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Regulatory framework for protecting water


A basic water protection or water management law and associated regulations oblige all citizens of a country, but particularly landowners and farmers, to comply with comprehensive requirements to secure drinking water supplies and the quality of drinking water in order to ensure the proper functioning of the entire water supply system and its use as drinking and industrial water. The law regulates access to drinking and industrial water, lays down limits for hazardous substances, regulates irrigation and drainage, creates the organisational framework for water and soil associations, secures drinking water reserves and promotes the economical use of water. Technical implementation on the farm and in processing is monitored regularly by state or private inspection institutions.

The water protection or water management law must form an integral part of all of a country’s key environmental legislation. At the technical level, legislation on fertilisers, pesticides and soil protection and infrastructure programmes for rural areas must all be coordinated with the water management law.


  • A properly functioning country-wide administration and monitoring system with access to the relevant information and sufficient technical and human capacities for its design, implementation and monitoring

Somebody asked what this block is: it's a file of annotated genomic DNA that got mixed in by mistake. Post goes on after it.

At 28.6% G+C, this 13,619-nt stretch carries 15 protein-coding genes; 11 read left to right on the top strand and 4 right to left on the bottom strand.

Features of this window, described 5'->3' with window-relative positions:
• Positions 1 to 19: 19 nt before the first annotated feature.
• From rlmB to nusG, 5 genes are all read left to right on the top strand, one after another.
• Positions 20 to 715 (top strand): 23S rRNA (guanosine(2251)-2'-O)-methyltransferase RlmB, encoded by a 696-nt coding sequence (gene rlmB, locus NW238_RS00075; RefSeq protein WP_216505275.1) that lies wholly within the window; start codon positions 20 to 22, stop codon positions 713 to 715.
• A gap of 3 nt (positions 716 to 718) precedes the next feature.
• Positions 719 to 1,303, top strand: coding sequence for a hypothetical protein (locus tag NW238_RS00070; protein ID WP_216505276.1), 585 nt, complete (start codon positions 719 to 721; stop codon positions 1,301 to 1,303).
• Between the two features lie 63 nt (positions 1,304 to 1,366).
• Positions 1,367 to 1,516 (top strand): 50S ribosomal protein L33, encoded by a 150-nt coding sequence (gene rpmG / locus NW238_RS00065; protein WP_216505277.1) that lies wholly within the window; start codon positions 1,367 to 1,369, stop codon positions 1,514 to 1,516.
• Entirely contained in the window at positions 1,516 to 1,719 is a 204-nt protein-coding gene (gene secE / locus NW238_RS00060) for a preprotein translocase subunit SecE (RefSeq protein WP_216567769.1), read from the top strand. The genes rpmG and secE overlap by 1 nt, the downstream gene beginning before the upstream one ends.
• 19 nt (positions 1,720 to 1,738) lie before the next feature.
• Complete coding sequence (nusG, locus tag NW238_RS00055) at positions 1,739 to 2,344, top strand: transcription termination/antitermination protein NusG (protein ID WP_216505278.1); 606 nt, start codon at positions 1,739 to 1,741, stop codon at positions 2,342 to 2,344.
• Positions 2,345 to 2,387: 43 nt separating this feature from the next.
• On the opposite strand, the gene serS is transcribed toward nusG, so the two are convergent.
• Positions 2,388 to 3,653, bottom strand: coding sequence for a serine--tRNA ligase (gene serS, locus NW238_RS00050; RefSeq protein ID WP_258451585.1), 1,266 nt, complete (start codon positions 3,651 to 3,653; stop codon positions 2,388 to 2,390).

• Clear and coherent political strategy and targets for policy-makers and public authorities
  • Clear responsibilities in public authorities
  • Close cooperation and knowledge sharing with local advisory services
  • Close cooperation and knowledge sharing with research institutions
  • Country-wide monitoring of natural resources and their quality (e. g. water, soil, forests, air, grassland)
  • Good knowledge of good agricultural practices
  • Participation of all stakeholders involved, e. g. science / research, agricultural advisory services, civil society, public and private sector (incl. farmers and their interest groups)
  • Monitoring and control system for the agricultural production processes supported
  • Regular neutral inspections on farms and in agri-food enterprises
  • Sanction mechanisms

Possible Negative Effects

  • Environmental laws might be too strict and extend beyond the economic and the farmers' technical opportunities, thus hindering the development of agriculture and the economy as a whole
  • Agriculture cannot be integrated sustainably into the water cycle
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This page was last edited on 7 May 2023 | 7:22 (CEST)
Implementation Level
  • On Site
  • Competent Authority
  • National Government
Required Budget
low ($)
Impact Horizon
  • medium
  • long
Administrative Complexity
Ministries Involved
  • Agriculture, Fisheries & Forests
  • Environment & Natural Resources
  • Justice
  • Health
Trade Impact
not distorting
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  • Policy Objectives